What is Iridium Certus mobile service? Iridium Certus is a new phone and internet service in New Zealand that is going to be available from March 2019. Iridium Certus has been made possible by the US$3 billion Iridium NEXT satellite constellation launched by Elon Musk’s Space X where a total of 75 new satellites has been deployed over less than two years.
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According to its official website, Iridium CertusSM is an advanced multi-service platform enabled by the upgraded Iridium constellation.
Extending the reach of terrestrial and cellular infrastructure like never before, Iridium Certus redefines the capabilities of mobile satellite communications across maritime, IoT, aviation, land mobile, and government applications.
With a portfolio of ever-expanding voice and data services, Iridium Certus allows enterprises, governments, and individuals to connect with greater value and greater reach than any other mobile wireless network. Iridium Certus is ideal for supporting critical connectivity needs regardless of location, terrain, and weather events – all in a single platform.
Pivotel Will Sell Access to Certus for Kiwis and Aussies
Pivotel will sell access to Certus for Kiwis and Aussies, though the pricing is out-of-this-world and its bandwidth is closer to dial-up speed than fiber. Phone plans will cost from $130 per month. Broadband will also cost from $130 per month but with the base price including a measly 10 megabytes of data.
According to a recent Commerce Commission report the average NZ household uses more than 160 gigabytes of data per month or 160,000 megabytes). Extra data on Certus costs $1 per megabyte. At launch, Certus will offer 352 kilobits per second.
That’s expected to be upgraded to 702kbps later this year. In 2020, there should be another speed of 1.4 megabits per second and for contrast, most dial-up copper line internet connections get around 10 megabits per second; UFB fiber connections are typically ten times as fast or more.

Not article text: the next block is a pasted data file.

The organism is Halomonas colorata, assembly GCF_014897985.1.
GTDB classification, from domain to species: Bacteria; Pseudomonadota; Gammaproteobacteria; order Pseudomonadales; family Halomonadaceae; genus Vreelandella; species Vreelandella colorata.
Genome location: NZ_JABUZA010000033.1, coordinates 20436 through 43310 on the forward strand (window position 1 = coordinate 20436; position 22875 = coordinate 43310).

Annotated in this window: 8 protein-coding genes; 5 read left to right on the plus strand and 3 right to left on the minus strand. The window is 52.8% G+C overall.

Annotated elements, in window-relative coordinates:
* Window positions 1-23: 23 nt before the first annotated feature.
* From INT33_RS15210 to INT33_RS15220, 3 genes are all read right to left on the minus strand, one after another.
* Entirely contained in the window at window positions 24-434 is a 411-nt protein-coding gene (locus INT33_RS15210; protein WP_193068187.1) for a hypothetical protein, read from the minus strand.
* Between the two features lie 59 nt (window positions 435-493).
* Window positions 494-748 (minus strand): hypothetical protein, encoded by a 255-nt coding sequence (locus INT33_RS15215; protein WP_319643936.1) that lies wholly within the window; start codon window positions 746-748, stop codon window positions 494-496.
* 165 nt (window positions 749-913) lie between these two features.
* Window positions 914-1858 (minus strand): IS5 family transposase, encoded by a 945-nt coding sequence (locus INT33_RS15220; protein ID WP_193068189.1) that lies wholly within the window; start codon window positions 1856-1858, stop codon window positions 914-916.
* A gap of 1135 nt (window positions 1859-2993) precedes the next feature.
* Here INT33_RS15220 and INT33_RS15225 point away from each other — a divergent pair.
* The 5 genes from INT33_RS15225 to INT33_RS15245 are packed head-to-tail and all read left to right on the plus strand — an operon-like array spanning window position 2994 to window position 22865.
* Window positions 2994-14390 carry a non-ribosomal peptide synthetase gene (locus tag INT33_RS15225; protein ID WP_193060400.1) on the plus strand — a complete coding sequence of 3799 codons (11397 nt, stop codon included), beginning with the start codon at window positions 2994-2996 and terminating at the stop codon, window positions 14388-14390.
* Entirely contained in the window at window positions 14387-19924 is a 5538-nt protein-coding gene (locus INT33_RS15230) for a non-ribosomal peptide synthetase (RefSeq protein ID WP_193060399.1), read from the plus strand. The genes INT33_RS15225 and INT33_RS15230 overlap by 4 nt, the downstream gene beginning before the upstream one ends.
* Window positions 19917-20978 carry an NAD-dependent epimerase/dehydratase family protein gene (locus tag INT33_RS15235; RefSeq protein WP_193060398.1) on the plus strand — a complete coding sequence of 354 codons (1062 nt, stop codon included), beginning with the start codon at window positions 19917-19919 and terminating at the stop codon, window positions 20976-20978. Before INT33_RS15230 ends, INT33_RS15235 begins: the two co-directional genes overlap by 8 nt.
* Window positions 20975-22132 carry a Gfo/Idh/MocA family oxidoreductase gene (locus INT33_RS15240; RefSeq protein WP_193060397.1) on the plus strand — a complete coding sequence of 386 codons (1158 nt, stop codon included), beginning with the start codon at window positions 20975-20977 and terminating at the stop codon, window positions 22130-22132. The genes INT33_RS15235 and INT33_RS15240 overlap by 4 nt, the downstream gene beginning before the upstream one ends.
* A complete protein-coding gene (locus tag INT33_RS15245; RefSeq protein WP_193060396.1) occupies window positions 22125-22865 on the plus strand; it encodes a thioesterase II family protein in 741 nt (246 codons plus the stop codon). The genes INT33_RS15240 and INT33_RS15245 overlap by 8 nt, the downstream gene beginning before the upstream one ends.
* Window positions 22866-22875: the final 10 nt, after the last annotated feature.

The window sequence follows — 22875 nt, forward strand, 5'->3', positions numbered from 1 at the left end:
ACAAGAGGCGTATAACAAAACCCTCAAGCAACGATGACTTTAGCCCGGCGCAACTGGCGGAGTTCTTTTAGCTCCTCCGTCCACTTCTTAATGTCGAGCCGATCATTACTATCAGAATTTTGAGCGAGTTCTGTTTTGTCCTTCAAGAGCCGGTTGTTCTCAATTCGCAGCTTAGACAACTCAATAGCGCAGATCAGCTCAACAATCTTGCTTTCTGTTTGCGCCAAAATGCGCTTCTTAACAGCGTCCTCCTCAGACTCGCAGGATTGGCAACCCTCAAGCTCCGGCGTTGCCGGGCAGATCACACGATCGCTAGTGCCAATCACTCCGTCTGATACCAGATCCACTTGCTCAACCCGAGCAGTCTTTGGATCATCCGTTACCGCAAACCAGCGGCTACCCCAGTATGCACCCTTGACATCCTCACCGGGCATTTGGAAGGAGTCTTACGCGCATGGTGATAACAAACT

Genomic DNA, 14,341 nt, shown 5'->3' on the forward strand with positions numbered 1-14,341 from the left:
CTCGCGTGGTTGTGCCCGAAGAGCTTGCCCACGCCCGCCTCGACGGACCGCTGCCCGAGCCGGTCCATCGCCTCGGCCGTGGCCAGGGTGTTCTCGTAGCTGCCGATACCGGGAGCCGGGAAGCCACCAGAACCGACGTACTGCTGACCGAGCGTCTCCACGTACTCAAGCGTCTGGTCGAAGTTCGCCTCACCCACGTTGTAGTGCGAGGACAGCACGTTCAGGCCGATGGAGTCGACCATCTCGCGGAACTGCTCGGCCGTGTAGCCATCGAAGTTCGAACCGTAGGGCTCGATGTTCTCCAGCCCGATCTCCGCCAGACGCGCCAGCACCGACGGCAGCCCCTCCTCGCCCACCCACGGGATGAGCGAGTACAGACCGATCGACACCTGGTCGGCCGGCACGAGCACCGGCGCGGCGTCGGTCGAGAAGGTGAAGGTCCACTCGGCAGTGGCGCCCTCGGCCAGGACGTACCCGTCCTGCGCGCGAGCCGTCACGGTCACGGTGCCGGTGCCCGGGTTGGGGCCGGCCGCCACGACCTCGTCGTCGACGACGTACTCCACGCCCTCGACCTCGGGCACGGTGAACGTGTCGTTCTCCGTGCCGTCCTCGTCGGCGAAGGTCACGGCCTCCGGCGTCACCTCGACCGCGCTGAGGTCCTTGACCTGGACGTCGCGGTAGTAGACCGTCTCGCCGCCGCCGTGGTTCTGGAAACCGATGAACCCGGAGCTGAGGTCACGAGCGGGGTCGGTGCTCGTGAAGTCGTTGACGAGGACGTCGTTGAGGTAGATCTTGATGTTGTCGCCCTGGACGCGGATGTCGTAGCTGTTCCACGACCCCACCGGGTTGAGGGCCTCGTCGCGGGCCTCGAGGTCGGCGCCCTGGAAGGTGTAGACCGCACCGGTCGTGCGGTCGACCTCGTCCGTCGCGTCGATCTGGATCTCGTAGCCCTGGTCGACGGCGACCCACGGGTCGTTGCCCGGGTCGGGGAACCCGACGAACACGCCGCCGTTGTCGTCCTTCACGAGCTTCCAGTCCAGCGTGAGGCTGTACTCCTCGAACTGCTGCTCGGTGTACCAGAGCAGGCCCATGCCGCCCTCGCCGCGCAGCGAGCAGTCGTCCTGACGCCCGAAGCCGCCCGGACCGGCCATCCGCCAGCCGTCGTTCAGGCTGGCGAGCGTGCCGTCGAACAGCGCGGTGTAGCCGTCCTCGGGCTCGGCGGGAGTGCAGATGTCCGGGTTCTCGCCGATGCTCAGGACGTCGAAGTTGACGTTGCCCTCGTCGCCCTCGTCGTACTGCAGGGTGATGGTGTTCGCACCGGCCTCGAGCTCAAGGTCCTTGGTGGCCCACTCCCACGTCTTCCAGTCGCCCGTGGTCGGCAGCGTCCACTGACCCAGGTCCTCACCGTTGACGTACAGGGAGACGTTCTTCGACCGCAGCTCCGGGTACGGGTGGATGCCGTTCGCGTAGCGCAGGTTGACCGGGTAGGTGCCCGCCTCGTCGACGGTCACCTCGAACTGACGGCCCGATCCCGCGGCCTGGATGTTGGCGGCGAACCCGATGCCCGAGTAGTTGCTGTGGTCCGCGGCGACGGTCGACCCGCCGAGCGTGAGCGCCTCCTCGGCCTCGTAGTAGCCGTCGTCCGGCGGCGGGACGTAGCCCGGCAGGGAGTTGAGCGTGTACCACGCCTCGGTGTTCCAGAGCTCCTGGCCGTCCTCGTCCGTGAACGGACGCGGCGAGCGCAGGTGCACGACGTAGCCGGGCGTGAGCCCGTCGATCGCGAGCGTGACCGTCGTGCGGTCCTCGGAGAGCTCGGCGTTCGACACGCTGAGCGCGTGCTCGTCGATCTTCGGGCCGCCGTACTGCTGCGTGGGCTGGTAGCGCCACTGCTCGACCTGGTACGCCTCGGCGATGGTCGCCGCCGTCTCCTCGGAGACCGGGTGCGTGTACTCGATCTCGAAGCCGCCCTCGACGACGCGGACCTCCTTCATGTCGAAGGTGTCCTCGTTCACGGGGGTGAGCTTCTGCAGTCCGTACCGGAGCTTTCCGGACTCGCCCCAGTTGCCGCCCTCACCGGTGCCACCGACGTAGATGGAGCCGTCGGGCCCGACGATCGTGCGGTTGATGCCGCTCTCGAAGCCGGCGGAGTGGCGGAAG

A terminal to receive the satellite signal costs $2875 but can be thrown in free if you’re a larger volume customer. Satellite phones cost in the region of $2300 to $2500 each.
According to Pivotel “The new terminals and services while they might not be cheap to the everyday consumer, are very well priced for agencies and organizations”. You can expect the biggest take-up of the Iridium service to occur with emergency responders, government agencies, private and government utilities, and maritime.
The Internet of Things (IoT) – or machines talking to machines over the internet – is another key market – especially for the likes of moisture sensors in remote rural areas. IoT gadgets typically need only a small amount of bandwidth.
Certus users will get an Australian 04 mobile number and be able to make calls for around 60 cents per minute, which Piovotel says is a tenth of the usual satellite phone calling rate.
Satellite service alternatives for Kiwis include Farmside, which delivers service predominantly through the Optus satellite. Vodafone NZ took a controlling stake in Farmside in 2017 and bought it outright in May last year.
Pivotel Iridium Satellite Plans
Pivotel Iridium Satellite plans to use the Iridium Mobile Satellite Network. Satellite reception limitations and some exclusion zones apply.
All calls are charged in 1-minute increments unless otherwise stated. Prices include NZ GST and are subject to change. Included call value excludes premium calls, calls to special numbers, IDD (international direct dial) calls, and premium text of 24-month minimum term.
Visit www.pivotel.co.nz/iridium_nz_coverage for a coverage map.
A compatible Iridium Satellite device is required to access the Pivotel Iridium Satellite service (see handset pricing). Pivotel may apply call barring where fraudulent use is suspected or for credit control purposes.
You will receive a bill by email from Pivotel listing any payments you have made during the billing period, and a summary of your service usage to enable you to keep track of your overall service usage and monthly spending.
An itemized bill listing all of your service usage events is available on request. You may elect to receive a paper bill by post for an additional fee.